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Kirkus ReviewsA peculiar attempt to study the book of Genesis as "an ugly little soap opera about a dysfunctional family."
Visotzky (Midrash and Interreligious Studies/Jewish Theological Seminary of America), who is known for his Bible study groups for the literati, goes out of his way to be non-Orthodox, unorthodox, and often offensive. He is to the art of biblical exegesis and ethical homiletics what Richard Bey and Jenny Jones are to psychoanalysis. The bad taste begins with boasts about rich seminar students like Ivan Boesky and is capped by his recollection of the time when his elderly grandfather's fourth wife burst into the room to announce to the family that her husband must be dying because he no longer wanted to have sex with her. The author quickly abandons the premise of a discussion of biblical texts to excoriate Abraham as a "scoundrel" who pimps for his whorish and servant-beating wife Sarah. In subsequent generations, Isaac, who is almost "murdered" by his dad, is traumatized by the "cruel ritual" of circumcision and meets his bride when he is "urinating in the field" (one of many mistranslations). Jacob, whose dream ladder is termed a phallic symbol, is "avaricious" and his "offspring derive from a slough of despondent amorality and dysfunction." Not surprisingly, dangerous Ishmael and Esau are depicted as loving, innocent victims. The most important and neglected character here, God, is called a "mean son of a bitch" and a "disagreeable godfather" with sinister plans.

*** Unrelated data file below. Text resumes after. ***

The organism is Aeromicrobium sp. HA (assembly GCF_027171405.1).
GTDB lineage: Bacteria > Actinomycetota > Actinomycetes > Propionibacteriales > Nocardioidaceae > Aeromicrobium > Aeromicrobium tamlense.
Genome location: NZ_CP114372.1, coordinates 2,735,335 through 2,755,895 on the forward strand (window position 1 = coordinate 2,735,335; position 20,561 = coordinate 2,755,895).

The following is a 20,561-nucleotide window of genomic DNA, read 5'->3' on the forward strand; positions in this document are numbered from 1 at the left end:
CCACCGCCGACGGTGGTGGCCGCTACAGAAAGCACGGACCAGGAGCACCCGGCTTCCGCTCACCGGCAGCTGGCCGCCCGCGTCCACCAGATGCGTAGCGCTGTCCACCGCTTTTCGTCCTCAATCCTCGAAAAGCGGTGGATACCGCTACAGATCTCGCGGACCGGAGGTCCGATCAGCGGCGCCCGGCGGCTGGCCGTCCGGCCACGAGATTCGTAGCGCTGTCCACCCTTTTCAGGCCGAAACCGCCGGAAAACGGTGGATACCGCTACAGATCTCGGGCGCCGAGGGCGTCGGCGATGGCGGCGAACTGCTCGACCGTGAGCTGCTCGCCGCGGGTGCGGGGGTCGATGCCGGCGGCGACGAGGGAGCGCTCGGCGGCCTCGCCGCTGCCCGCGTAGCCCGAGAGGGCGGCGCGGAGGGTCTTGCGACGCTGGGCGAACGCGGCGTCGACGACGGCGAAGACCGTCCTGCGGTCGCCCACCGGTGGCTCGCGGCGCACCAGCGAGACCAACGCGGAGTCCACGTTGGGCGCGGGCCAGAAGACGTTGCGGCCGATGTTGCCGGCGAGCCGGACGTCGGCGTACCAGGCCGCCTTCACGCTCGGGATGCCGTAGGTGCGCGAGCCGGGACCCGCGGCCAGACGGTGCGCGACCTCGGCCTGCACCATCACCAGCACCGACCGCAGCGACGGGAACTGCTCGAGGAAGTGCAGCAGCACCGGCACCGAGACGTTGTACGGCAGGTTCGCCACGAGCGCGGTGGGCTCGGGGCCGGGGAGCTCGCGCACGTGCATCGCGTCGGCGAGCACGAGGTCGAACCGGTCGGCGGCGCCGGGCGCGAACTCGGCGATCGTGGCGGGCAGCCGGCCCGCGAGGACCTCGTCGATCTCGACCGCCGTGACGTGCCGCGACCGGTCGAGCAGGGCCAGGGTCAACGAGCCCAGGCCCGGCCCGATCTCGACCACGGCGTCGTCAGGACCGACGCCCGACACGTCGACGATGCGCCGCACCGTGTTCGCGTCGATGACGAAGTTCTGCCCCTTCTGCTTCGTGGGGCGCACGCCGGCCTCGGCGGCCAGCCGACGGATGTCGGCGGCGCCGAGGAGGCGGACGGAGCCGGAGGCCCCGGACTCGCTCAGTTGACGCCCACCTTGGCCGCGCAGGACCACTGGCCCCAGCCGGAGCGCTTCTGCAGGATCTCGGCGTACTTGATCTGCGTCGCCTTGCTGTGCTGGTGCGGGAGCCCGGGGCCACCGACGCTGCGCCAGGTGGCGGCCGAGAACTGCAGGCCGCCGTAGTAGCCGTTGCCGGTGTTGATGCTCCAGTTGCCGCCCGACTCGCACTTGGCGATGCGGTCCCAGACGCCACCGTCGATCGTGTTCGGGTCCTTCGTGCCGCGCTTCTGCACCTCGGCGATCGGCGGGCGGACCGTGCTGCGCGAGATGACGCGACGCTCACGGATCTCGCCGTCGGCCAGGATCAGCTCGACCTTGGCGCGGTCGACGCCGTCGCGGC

Visotzky concludes with the admission that readers "will find my method in this book impudent, even blasphemous," but, consistent with his logic here, the author hopes that thrashing the Bible will increase its appeal as a tool of ethical teaching.